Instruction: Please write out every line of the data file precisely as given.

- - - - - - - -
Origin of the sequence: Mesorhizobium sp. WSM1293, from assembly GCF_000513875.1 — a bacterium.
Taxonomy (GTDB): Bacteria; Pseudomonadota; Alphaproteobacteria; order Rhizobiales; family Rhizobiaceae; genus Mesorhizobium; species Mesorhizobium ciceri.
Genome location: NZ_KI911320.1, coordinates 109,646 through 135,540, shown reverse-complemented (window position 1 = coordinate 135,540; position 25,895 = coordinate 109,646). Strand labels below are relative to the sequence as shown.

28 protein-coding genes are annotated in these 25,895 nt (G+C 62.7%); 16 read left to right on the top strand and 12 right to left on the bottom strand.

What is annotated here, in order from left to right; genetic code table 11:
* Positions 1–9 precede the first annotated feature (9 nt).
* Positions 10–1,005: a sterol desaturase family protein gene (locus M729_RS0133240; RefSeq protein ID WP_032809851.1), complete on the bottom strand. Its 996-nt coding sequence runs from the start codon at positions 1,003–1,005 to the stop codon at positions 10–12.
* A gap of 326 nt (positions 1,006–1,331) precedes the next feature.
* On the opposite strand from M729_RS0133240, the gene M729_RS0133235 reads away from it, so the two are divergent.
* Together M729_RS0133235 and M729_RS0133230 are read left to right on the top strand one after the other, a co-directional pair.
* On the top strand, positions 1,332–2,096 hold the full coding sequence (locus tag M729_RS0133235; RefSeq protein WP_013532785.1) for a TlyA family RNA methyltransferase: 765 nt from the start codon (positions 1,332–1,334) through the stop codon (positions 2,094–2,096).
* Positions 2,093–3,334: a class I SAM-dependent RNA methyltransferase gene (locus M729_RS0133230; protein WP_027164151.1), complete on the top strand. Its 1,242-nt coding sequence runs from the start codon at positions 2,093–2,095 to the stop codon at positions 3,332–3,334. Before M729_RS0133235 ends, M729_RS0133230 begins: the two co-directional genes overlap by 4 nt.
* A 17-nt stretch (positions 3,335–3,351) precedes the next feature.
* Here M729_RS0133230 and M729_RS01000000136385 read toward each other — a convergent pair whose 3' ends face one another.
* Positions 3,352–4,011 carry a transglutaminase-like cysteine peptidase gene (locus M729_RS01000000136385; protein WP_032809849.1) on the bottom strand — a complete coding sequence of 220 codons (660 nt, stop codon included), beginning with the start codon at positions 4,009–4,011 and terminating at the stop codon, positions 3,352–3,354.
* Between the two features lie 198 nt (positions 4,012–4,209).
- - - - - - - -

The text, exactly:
Origin of the sequence: Mesorhizobium sp. WSM1293, from assembly GCF_000513875.1 — a bacterium.
Taxonomy (GTDB): Bacteria; Pseudomonadota; Alphaproteobacteria; order Rhizobiales; family Rhizobiaceae; genus Mesorhizobium; species Mesorhizobium ciceri.
Genome location: NZ_KI911320.1, coordinates 109,646 through 135,540, shown reverse-complemented (window position 1 = coordinate 135,540; position 25,895 = coordinate 109,646). Strand labels below are relative to the sequence as shown.

28 protein-coding genes are annotated in these 25,895 nt (G+C 62.7%); 16 read left to right on the top strand and 12 right to left on the bottom strand.

What is annotated here, in order from left to right; genetic code table 11:
* Positions 1–9 precede the first annotated feature (9 nt).
* Positions 10–1,005: a sterol desaturase family protein gene (locus M729_RS0133240; RefSeq protein ID WP_032809851.1), complete on the bottom strand. Its 996-nt coding sequence runs from the start codon at positions 1,003–1,005 to the stop codon at positions 10–12.
* A gap of 326 nt (positions 1,006–1,331) precedes the next feature.
* On the opposite strand from M729_RS0133240, the gene M729_RS0133235 reads away from it, so the two are divergent.
* Together M729_RS0133235 and M729_RS0133230 are read left to right on the top strand one after the other, a co-directional pair.
* On the top strand, positions 1,332–2,096 hold the full coding sequence (locus tag M729_RS0133235; RefSeq protein WP_013532785.1) for a TlyA family RNA methyltransferase: 765 nt from the start codon (positions 1,332–1,334) through the stop codon (positions 2,094–2,096).
* Positions 2,093–3,334: a class I SAM-dependent RNA methyltransferase gene (locus M729_RS0133230; protein WP_027164151.1), complete on the top strand. Its 1,242-nt coding sequence runs from the start codon at positions 2,093–2,095 to the stop codon at positions 3,332–3,334. Before M729_RS0133235 ends, M729_RS0133230 begins: the two co-directional genes overlap by 4 nt.
* A 17-nt stretch (positions 3,335–3,351) precedes the next feature.
* Here M729_RS0133230 and M729_RS01000000136385 read toward each other — a convergent pair whose 3' ends face one another.
* Positions 3,352–4,011 carry a transglutaminase-like cysteine peptidase gene (locus M729_RS01000000136385; protein WP_032809849.1) on the bottom strand — a complete coding sequence of 220 codons (660 nt, stop codon included), beginning with the start codon at positions 4,009–4,011 and terminating at the stop codon, positions 3,352–3,354.
* Between the two features lie 198 nt (positions 4,012–4,209).